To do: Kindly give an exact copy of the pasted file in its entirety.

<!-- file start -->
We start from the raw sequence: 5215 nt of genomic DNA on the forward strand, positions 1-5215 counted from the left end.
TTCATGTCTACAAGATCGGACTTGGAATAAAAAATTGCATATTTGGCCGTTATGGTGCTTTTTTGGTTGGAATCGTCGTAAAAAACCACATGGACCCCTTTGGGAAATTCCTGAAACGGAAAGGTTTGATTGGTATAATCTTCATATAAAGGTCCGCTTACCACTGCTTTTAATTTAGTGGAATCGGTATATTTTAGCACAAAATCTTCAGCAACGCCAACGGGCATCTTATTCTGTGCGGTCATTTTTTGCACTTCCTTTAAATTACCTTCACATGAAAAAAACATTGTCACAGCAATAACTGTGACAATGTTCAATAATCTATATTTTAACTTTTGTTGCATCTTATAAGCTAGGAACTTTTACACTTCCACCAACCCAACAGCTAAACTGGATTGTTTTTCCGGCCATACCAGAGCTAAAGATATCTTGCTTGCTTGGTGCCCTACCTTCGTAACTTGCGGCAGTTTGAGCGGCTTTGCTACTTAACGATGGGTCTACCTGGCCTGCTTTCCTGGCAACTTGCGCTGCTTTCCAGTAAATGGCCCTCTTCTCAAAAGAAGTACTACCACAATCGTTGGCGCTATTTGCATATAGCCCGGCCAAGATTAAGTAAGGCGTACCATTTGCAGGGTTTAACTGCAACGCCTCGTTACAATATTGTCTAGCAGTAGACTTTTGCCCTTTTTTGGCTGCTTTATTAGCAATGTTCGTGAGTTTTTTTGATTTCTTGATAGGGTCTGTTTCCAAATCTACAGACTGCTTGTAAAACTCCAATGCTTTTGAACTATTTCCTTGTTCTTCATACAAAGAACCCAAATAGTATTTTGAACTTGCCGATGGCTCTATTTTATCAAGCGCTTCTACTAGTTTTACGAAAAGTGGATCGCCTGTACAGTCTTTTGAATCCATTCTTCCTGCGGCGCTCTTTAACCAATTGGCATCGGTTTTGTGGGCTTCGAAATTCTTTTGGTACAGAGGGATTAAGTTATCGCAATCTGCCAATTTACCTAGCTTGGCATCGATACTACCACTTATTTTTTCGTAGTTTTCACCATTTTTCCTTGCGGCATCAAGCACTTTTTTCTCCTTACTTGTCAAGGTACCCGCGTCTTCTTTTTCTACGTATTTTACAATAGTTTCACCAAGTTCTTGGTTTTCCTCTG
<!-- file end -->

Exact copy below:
We start from the raw sequence: 5215 nt of genomic DNA on the forward strand, positions 1-5215 counted from the left end.
TTCATGTCTACAAGATCGGACTTGGAATAAAAAATTGCATATTTGGCCGTTATGGTGCTTTTTTGGTTGGAATCGTCGTAAAAAACCACATGGACCCCTTTGGGAAATTCCTGAAACGGAAAGGTTTGATTGGTATAATCTTCATATAAAGGTCCGCTTACCACTGCTTTTAATTTAGTGGAATCGGTATATTTTAGCACAAAATCTTCAGCAACGCCAACGGGCATCTTATTCTGTGCGGTCATTTTTTGCACTTCCTTTAAATTACCTTCACATGAAAAAAACATTGTCACAGCAATAACTGTGACAATGTTCAATAATCTATATTTTAACTTTTGTTGCATCTTATAAGCTAGGAACTTTTACACTTCCACCAACCCAACAGCTAAACTGGATTGTTTTTCCGGCCATACCAGAGCTAAAGATATCTTGCTTGCTTGGTGCCCTACCTTCGTAACTTGCGGCAGTTTGAGCGGCTTTGCTACTTAACGATGGGTCTACCTGGCCTGCTTTCCTGGCAACTTGCGCTGCTTTCCAGTAAATGGCCCTCTTCTCAAAAGAAGTACTACCACAATCGTTGGCGCTATTTGCATATAGCCCGGCCAAGATTAAGTAAGGCGTACCATTTGCAGGGTTTAACTGCAACGCCTCGTTACAATATTGTCTAGCAGTAGACTTTTGCCCTTTTTTGGCTGCTTTATTAGCAATGTTCGTGAGTTTTTTTGATTTCTTGATAGGGTCTGTTTCCAAATCTACAGACTGCTTGTAAAACTCCAATGCTTTTGAACTATTTCCTTGTTCTTCATACAAAGAACCCAAATAGTATTTTGAACTTGCCGATGGCTCTATTTTATCAAGCGCTTCTACTAGTTTTACGAAAAGTGGATCGCCTGTACAGTCTTTTGAATCCATTCTTCCTGCGGCGCTCTTTAACCAATTGGCATCGGTTTTGTGGGCTTCGAAATTCTTTTGGTACAGAGGGATTAAGTTATCGCAATCTGCCAATTTACCTAGCTTGGCATCGATACTACCACTTATTTTTTCGTAGTTTTCACCATTTTTCCTTGCGGCATCAAGCACTTTTTTCTCCTTACTTGTCAAGGTACCCGCGTCTTCTTTTTCTACGTATTTTACAATAGTTTCACCAAGTTCTTGGTTTTCCTCTG